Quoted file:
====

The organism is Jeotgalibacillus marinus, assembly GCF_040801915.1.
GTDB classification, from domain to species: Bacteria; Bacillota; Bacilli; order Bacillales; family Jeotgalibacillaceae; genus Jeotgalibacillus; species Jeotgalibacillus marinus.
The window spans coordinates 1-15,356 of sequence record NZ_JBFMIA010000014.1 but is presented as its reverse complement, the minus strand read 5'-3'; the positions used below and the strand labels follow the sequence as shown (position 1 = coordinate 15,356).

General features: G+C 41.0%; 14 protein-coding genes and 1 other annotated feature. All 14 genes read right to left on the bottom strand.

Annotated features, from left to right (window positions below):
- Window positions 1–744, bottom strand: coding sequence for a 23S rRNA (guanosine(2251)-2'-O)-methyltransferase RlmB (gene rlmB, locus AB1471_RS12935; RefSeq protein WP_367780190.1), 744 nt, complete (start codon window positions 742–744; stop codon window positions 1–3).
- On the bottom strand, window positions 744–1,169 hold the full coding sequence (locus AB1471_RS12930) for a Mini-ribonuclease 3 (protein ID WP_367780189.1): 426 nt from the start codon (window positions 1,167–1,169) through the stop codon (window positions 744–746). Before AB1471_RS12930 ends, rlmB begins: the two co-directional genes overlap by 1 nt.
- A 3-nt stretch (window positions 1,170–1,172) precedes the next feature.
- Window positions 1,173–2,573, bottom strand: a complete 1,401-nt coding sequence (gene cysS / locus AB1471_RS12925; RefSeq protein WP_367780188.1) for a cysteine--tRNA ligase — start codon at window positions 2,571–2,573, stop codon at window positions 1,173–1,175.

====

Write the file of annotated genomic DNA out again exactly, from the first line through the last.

The organism is Jeotgalibacillus marinus, assembly GCF_040801915.1.
GTDB classification, from domain to species: Bacteria; Bacillota; Bacilli; order Bacillales; family Jeotgalibacillaceae; genus Jeotgalibacillus; species Jeotgalibacillus marinus.
The window spans coordinates 1-15,356 of sequence record NZ_JBFMIA010000014.1 but is presented as its reverse complement, the minus strand read 5'-3'; the positions used below and the strand labels follow the sequence as shown (position 1 = coordinate 15,356).

General features: G+C 41.0%; 14 protein-coding genes and 1 other annotated feature. All 14 genes read right to left on the bottom strand.

Annotated features, from left to right (window positions below):
- Window positions 1–744, bottom strand: coding sequence for a 23S rRNA (guanosine(2251)-2'-O)-methyltransferase RlmB (gene rlmB, locus AB1471_RS12935; RefSeq protein WP_367780190.1), 744 nt, complete (start codon window positions 742–744; stop codon window positions 1–3).
- On the bottom strand, window positions 744–1,169 hold the full coding sequence (locus AB1471_RS12930) for a Mini-ribonuclease 3 (protein ID WP_367780189.1): 426 nt from the start codon (window positions 1,167–1,169) through the stop codon (window positions 744–746). Before AB1471_RS12930 ends, rlmB begins: the two co-directional genes overlap by 1 nt.
- A 3-nt stretch (window positions 1,170–1,172) precedes the next feature.
- Window positions 1,173–2,573, bottom strand: a complete 1,401-nt coding sequence (gene cysS / locus AB1471_RS12925; RefSeq protein WP_367780188.1) for a cysteine--tRNA ligase — start codon at window positions 2,571–2,573, stop codon at window positions 1,173–1,175.